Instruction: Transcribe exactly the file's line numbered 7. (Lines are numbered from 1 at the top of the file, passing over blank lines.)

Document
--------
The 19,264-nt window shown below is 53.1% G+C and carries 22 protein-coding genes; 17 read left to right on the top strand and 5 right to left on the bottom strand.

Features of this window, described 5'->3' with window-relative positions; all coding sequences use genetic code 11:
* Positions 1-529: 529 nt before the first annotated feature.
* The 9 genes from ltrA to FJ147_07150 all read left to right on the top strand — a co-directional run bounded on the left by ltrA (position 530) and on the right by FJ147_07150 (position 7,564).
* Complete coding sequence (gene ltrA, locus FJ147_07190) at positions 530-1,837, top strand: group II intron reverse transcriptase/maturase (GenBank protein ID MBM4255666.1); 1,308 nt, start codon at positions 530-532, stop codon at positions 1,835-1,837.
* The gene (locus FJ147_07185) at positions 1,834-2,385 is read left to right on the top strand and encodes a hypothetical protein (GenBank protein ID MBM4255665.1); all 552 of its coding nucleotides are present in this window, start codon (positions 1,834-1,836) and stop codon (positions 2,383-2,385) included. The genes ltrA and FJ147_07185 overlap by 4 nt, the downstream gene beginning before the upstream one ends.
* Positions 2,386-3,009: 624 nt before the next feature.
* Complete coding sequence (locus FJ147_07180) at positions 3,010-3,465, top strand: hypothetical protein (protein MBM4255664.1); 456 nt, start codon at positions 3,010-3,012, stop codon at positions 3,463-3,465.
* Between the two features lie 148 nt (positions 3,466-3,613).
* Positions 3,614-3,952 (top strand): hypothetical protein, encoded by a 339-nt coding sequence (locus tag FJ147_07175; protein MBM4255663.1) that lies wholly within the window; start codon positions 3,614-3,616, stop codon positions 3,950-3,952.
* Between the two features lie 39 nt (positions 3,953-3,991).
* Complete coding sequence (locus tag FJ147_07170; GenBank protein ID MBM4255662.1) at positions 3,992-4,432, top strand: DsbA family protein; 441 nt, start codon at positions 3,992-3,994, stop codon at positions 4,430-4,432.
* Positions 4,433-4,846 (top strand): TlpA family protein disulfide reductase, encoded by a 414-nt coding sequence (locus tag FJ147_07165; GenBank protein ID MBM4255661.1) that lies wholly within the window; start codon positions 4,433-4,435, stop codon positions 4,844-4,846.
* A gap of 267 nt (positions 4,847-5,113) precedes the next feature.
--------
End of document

* Positions 2,386-3,009: 624 nt before the next feature.